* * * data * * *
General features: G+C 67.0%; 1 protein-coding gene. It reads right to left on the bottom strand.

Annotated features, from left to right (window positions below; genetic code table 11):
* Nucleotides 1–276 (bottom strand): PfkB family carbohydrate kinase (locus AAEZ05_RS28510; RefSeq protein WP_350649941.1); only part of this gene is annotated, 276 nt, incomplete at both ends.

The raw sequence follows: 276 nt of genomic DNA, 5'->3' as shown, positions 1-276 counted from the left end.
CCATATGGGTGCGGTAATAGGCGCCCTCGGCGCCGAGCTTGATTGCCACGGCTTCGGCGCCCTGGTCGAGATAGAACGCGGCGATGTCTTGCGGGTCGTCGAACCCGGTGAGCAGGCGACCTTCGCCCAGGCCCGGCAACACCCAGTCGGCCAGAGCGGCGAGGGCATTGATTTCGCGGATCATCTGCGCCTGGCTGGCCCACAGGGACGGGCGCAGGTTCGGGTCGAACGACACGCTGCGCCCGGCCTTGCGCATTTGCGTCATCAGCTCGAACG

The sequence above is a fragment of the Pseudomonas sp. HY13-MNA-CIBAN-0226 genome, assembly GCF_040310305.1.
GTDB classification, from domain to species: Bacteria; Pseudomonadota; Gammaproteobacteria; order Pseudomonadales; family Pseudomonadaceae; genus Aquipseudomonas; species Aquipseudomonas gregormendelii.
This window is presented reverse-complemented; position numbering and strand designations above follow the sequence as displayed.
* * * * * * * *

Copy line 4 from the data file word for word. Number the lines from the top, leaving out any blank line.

The raw sequence follows: 276 nt of genomic DNA, 5'->3' as shown, positions 1-276 counted from the left end.